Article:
Eros and Polis: Desire and Community in Greek Political Theory

Paul W. Ludwig

Language: English

Pages: 416

ISBN: 0521031435

Format: PDF / Kindle (mobi) / ePub

Paul Ludwig examines how and why Greek theorists treated political passions as erotic. Because of the tiny size of ancient Greek cities, contemporary theory and ideology could conceive of entire communities based on desire. A recurrent aspiration was to transform the polity into one great household that would bind the citizens together through ties of mutual affection. In this study, Ludwig evaluates sexuality, love, and civic friendship as sources of political attachment and as bonds of political association.

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This response begs not only the philosophical question of whether it is the initial causes or the completed results that are more descriptive of a phenomenon, but also the question of naturalness as opposed to the social construction of eros, that is, whether such a result as politicized eros should ever be considered natural. Can a given society construct eros for its citizens out of whole cloth or does all civilization ultimately come at the cost of natural eros? Although the Greek thinkers under consideration seem to have believed that political eros was in some measure a natural outcome of polis life, they at the same time doubted whether politics would ultimately be able to contain eros.

The fundamental question about eros is often the degree of delusion in its perception of the beauty or goodness in the erotic object. Studying the relative goodness of the erotic objects thus comprises a part of the subject matter of the classical theories of political eros. 19 At the same time, the classical theories of political eros were not purely normative in the sense of allowing moral aspirations to override empirical grounding. Under certain conditions, moral aspirations are themselves 19 The opposite, value-indifferent approach to sexual eros has been attempted by R.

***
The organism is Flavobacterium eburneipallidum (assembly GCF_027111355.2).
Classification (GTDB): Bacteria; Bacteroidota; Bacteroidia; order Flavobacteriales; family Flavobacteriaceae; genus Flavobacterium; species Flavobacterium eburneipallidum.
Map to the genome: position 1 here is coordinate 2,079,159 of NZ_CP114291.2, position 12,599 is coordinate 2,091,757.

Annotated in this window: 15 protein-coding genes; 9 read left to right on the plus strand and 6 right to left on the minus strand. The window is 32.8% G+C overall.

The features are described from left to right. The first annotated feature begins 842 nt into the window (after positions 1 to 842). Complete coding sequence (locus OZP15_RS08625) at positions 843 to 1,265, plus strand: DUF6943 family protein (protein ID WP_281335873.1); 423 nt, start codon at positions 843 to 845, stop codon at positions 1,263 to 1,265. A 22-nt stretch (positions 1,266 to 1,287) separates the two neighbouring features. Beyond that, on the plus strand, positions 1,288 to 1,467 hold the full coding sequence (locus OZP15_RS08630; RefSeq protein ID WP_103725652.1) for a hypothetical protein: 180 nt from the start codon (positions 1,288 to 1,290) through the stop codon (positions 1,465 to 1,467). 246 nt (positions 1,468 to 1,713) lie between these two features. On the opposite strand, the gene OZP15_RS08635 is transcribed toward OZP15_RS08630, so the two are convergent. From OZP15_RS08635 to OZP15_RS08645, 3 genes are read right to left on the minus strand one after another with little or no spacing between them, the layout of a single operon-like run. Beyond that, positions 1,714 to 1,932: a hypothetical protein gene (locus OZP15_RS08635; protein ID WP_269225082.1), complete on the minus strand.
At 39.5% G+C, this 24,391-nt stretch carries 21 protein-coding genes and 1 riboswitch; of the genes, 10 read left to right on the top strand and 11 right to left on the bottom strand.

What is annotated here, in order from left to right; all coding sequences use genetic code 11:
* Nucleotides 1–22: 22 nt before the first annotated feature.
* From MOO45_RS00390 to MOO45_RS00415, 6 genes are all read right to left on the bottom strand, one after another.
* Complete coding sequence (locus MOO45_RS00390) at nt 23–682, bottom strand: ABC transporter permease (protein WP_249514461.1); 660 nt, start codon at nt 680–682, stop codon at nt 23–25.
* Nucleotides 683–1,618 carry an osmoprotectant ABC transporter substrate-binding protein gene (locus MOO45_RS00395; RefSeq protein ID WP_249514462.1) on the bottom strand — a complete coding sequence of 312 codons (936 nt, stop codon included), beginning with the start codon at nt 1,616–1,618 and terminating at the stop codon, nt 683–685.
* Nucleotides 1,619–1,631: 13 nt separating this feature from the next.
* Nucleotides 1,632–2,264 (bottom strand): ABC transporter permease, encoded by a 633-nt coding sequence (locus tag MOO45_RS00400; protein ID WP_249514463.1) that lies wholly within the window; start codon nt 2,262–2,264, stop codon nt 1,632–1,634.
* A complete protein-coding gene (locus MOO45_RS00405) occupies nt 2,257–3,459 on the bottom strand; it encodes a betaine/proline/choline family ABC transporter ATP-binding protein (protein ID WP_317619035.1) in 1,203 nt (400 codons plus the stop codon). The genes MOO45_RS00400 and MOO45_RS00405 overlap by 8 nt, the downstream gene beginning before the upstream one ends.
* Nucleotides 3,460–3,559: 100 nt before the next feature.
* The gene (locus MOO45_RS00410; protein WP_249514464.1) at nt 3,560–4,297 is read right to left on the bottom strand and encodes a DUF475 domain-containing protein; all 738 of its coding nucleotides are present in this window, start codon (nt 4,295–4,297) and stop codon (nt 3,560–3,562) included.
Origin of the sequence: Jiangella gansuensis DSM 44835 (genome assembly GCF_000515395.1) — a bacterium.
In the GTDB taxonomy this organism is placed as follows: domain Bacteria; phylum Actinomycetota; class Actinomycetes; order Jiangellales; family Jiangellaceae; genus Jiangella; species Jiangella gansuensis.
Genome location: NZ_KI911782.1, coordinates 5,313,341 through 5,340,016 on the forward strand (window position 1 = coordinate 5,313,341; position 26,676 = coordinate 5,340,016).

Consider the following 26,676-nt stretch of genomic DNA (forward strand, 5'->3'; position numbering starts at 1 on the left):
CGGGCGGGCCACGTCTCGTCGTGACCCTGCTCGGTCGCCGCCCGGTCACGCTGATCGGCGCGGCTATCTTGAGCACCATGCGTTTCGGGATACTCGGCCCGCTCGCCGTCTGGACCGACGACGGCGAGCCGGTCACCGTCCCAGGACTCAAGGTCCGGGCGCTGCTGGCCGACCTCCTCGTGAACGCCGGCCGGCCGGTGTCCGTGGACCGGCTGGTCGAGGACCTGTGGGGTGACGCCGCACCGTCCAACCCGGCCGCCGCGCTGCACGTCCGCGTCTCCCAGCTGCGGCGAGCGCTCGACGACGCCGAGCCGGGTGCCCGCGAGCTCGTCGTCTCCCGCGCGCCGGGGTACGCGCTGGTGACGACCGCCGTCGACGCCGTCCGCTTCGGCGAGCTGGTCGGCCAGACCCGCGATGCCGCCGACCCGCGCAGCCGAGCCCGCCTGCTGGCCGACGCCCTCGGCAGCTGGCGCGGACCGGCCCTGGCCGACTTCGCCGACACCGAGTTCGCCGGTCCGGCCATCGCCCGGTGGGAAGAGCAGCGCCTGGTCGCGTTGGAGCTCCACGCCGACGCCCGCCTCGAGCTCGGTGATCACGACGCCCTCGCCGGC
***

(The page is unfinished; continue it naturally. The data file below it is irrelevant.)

For a view, see L. Strauss, Socrates and Aristophanes, pp. 191–94, 279–82. 82 Knights; Peace, 520–1015; Lysistrata, 1112–1188. 83 Knights, 878. See note 2 of this chapter. 61 Eros and Polis earlier, as well as geographically away from the urban center, into the Attic countryside. Knights provides the clearest example as it involves both a return to the past and a return to the countryside. The politically hyperactive demos (figured as the “old” man Demos) needs to be rejuvenated or renewed, restored to its former, youthful character by bringing back the ancient Athens of Aristides and Miltiades (1323–5).

The fully civilized polis, by contrast, comports to homosexuality. Furthermore, because the nonsexual or presexual eros, that is, the Ur-eros or vertical eros, for apotheosis can return at the peak of civilization, each civilizational end point also comports to the dangerous desire for self-aggrandizement. Homo domesticus with the petty tyranny in which the eldest or strongest male rules as a god “divinely decreeing”63 his will is figured in the circle-people’s revolt against 63 Themisteuon; see note 49 of this chapter.

Likewise, in the Protagoras myth, the creation of humankind and the operations performed on humans by the gods prove to be inadequate, and humans again begin dying off, as they did in the Symposium. The other animals have been given tough hides and the means to defend themselves, but the humans are left naked and defenseless. Even after Prometheus’ philanthropic intervention (the gift of technical wisdom), Zeus fears for the survival of the human race; he finally gives humans the political virtues of shame and justice to enable them to bond together successfully.

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